Here, they find evidence of various Elder Things killed in a brutal struggle and blind six-foot-tall penguins wandering placidly, apparently used as livestock. They are then confronted by a black, bubbling mass, which they identify as a shoggoth, and escape. Aboard the plane, high above the plateau, Danforth looks back and sees something which causes him to lose his own sanity, implied to be the unnamed evil itself. Dyer concludes the Elder Things slaughtered the survivors and dogs only out of self-defense or scientific curiosity, that their civilization was eventually destroyed by the shoggoths and that this further entity has preyed on the enormous penguins.
He warns the planners of the next proposed Antarctic expedition to stay distant from the site. At the Mountains of Madness has numerous connections to other Lovecraft stories. A few include:. Lovecraft had a lifelong interest in Antarctic exploration. Joshi wrote.
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By the s, Antarctica was "one of the last unexplored regions of the Earth, where large stretches of territory had never seen the tread of human feet. Contemporary maps of the continent show a number of provocative blanks, and Lovecraft could exercise his imagination in filling them in The first expedition of Richard E. Byrd took place in , the period just before the novella was written, and Lovecraft mentioned the explorer repeatedly in his letters, remarking at one point on "geologists of the Byrd expedition having found many fossils indicating a tropical past".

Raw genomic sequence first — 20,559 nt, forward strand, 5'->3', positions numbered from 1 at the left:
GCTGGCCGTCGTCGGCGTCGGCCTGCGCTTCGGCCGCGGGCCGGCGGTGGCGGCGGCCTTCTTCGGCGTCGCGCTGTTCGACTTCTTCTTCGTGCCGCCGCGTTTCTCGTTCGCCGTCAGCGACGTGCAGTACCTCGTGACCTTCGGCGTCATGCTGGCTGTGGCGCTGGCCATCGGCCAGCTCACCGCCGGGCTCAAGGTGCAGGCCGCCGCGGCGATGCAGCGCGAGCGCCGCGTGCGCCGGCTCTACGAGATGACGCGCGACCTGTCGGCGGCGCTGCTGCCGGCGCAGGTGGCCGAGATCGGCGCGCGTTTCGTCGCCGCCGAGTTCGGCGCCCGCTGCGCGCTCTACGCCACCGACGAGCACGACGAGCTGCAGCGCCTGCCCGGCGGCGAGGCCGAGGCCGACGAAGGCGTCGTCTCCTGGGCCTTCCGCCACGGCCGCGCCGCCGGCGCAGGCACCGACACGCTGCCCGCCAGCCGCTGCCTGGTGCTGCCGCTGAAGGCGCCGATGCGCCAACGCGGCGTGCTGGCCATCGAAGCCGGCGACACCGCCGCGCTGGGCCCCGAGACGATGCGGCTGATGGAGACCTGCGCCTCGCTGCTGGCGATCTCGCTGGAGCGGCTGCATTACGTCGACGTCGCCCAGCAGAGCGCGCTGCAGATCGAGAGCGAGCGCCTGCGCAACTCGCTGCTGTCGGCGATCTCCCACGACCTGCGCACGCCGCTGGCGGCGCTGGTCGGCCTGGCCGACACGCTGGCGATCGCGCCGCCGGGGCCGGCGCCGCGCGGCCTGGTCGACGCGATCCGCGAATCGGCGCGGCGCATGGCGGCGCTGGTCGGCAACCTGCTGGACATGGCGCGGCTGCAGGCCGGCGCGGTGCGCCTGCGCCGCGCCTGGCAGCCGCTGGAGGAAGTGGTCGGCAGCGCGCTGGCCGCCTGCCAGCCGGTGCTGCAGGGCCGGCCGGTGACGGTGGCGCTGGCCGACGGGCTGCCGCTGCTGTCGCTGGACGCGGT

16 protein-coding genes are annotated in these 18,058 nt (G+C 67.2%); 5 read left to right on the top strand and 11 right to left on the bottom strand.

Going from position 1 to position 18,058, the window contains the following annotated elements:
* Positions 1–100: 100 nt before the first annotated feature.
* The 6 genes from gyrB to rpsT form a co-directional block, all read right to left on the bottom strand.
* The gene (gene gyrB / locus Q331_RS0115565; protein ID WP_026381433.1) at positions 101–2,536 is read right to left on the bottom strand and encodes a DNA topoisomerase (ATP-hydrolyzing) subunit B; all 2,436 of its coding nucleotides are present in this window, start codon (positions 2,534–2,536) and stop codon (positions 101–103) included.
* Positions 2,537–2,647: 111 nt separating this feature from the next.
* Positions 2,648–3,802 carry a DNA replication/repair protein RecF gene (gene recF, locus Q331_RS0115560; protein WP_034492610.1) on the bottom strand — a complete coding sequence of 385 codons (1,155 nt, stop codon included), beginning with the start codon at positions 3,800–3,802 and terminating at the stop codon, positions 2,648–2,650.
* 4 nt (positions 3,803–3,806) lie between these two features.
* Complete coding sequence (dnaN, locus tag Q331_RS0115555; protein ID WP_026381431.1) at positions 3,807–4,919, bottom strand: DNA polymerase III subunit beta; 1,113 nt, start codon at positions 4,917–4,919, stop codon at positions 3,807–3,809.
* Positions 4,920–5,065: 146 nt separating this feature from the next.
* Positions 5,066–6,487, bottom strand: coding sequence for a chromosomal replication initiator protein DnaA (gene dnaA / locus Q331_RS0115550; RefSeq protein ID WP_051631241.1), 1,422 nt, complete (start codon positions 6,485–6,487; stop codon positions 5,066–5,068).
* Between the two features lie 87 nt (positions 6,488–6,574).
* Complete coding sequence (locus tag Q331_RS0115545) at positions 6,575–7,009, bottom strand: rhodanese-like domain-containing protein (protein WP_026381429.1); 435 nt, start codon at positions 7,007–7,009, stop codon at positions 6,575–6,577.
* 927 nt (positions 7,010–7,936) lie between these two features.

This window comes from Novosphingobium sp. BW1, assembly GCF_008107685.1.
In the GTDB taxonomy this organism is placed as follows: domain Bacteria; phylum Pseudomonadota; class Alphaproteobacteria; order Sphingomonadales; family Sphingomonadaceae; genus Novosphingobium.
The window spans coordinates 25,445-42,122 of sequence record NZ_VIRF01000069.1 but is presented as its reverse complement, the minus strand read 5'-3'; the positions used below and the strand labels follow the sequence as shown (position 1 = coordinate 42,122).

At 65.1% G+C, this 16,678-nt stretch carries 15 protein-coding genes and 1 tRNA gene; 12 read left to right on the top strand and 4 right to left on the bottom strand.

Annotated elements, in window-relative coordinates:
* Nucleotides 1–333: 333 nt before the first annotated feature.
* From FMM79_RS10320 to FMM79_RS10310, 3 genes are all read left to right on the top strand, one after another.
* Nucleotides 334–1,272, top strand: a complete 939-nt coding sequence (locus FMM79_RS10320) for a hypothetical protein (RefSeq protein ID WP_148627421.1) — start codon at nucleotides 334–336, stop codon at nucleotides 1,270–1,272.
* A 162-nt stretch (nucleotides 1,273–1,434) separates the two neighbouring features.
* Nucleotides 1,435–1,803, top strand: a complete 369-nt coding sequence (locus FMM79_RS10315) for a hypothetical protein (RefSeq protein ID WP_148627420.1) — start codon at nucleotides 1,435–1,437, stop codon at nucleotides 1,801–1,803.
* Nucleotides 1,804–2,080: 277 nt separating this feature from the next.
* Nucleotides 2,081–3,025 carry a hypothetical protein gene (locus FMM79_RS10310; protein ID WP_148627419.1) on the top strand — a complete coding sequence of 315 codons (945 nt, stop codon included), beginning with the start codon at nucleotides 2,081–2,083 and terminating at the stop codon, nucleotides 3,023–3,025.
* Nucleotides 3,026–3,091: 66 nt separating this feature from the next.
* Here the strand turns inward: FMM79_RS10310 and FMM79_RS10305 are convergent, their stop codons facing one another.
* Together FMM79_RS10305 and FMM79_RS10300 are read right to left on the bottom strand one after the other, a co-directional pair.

In Lovecraft: A Look Behind the Cthulhu Mythos Lin Carter suggests that one inspiration for At the Mountains of Madness was Lovecraft's own hypersensitivity to cold, as evidenced by an incident where the writer "collapsed in the street and was carried unconscious into a drug store" because the temperature dropped from 60 degrees to 30 degrees Fahrenheit 15 degrees to -1 degree Celsius. Joshi has called this theory "facile.
Lovecraft twice cites Poe's "disturbing and enigmatic" story in his text, and explicitly borrows the mysterious cry Tekeli-li or Takkeli from Poe's work. In a letter to August Derleth , Lovecraft wrote that he was trying to achieve with his ending an effect similar to what Poe accomplished in Pym. Another proposed inspiration for At the Mountains of Madness is Edgar Rice Burroughs ' At the Earth's Core , a novel that posits a highly intelligent reptilian race, the Mahar, living in a hollow Earth.